Few studio consoles are coveted quite like the Solid State Logic. But SSL have had the clever idea of cutting this down to a compact, still pricey, but luxe desktop mixer. And SiX is a good indication the console is back.
Twisted Electrons move on from acid and chip synths to drum machines. And the deton8, for around three hundred bucks, packs a ton of personality and sound possibility in a cute, playable package.
It’s not so much that anyone expected MySpace to be alive at this point, let alone a safe place for music uploads. The demise of years of MySpace music is more like a sad reminder of the direction of the Internet.
Trade shows can be a strenuous onslaught of noise, cost, and crowds – but then it’s often the weirdest stuff that makes it worth it. And no one finds strange quite like Barry Wood and his annual NAMM Oddities.
Native Instruments’ Massive synth defined a generation of soft synths and left a whole genre or two in its wake. But its sequel remains mysterious. Now the company is revealing some of what we can expect.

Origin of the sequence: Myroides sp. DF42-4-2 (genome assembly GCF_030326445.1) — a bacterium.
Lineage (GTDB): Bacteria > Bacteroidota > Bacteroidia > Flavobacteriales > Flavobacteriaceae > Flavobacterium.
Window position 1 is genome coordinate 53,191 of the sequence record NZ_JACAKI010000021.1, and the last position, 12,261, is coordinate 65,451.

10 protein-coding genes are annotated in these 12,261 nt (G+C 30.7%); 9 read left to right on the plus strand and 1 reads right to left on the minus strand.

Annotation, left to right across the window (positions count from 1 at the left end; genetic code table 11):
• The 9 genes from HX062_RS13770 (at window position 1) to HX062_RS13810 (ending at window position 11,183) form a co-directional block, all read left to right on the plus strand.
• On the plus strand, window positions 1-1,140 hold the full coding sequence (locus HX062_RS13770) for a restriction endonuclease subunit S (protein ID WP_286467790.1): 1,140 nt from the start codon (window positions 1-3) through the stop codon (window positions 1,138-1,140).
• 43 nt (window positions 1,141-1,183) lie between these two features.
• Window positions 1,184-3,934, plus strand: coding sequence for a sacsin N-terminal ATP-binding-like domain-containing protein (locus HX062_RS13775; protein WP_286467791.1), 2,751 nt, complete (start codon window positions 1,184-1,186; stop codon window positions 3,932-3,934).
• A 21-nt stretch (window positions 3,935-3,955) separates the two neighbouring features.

Some musicians see Islamic mysticism; some the metaphysics of Einstein. But whether spiritual, theoretical, or both, even one John Coltrane pitch wheel is full of musical inspiration.
nanoloop, beginning life as a Game Boy cartridge, helped ignite a craze in chip music by intuitively combining sequencing and sound. Now, its creator wants to make his own hardware.
Day in, day out, a lot of producers spend a lot of time editing in Ableton Live. Here’s a free tool that automates some common tasks so you can work more quickly – easing some FL Studio envy in the process.
“Play your KORG volcas with bits of metal instead of your fingers” isn’t one of the Oblique Strategies, but maybe it ought to be.
K-Devices have brought alien interfaces and deep modulation to Max patches – now they’re doing plug-ins. And their approach to delay and tremolo isn’t quite like what you’ve seen before, a chance of break out of the usual patterns of how those work. Meet TTAP and WOV.